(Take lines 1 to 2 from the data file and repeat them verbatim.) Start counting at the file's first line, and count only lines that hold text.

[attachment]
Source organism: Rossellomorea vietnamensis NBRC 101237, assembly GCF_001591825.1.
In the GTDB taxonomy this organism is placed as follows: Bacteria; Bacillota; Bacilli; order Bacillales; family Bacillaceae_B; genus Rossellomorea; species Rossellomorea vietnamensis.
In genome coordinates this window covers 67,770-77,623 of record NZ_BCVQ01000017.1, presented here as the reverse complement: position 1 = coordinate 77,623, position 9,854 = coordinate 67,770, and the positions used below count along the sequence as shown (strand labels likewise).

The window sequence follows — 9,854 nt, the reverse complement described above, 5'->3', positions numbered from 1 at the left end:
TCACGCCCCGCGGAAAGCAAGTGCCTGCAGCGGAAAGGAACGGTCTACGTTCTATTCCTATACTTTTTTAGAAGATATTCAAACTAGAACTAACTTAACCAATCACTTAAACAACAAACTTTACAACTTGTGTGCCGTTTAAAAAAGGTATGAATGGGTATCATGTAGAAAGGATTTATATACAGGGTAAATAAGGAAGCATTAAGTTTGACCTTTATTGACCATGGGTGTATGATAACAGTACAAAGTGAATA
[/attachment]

Source organism: Rossellomorea vietnamensis NBRC 101237, assembly GCF_001591825.1.
In the GTDB taxonomy this organism is placed as follows: Bacteria; Bacillota; Bacilli; order Bacillales; family Bacillaceae_B; genus Rossellomorea; species Rossellomorea vietnamensis.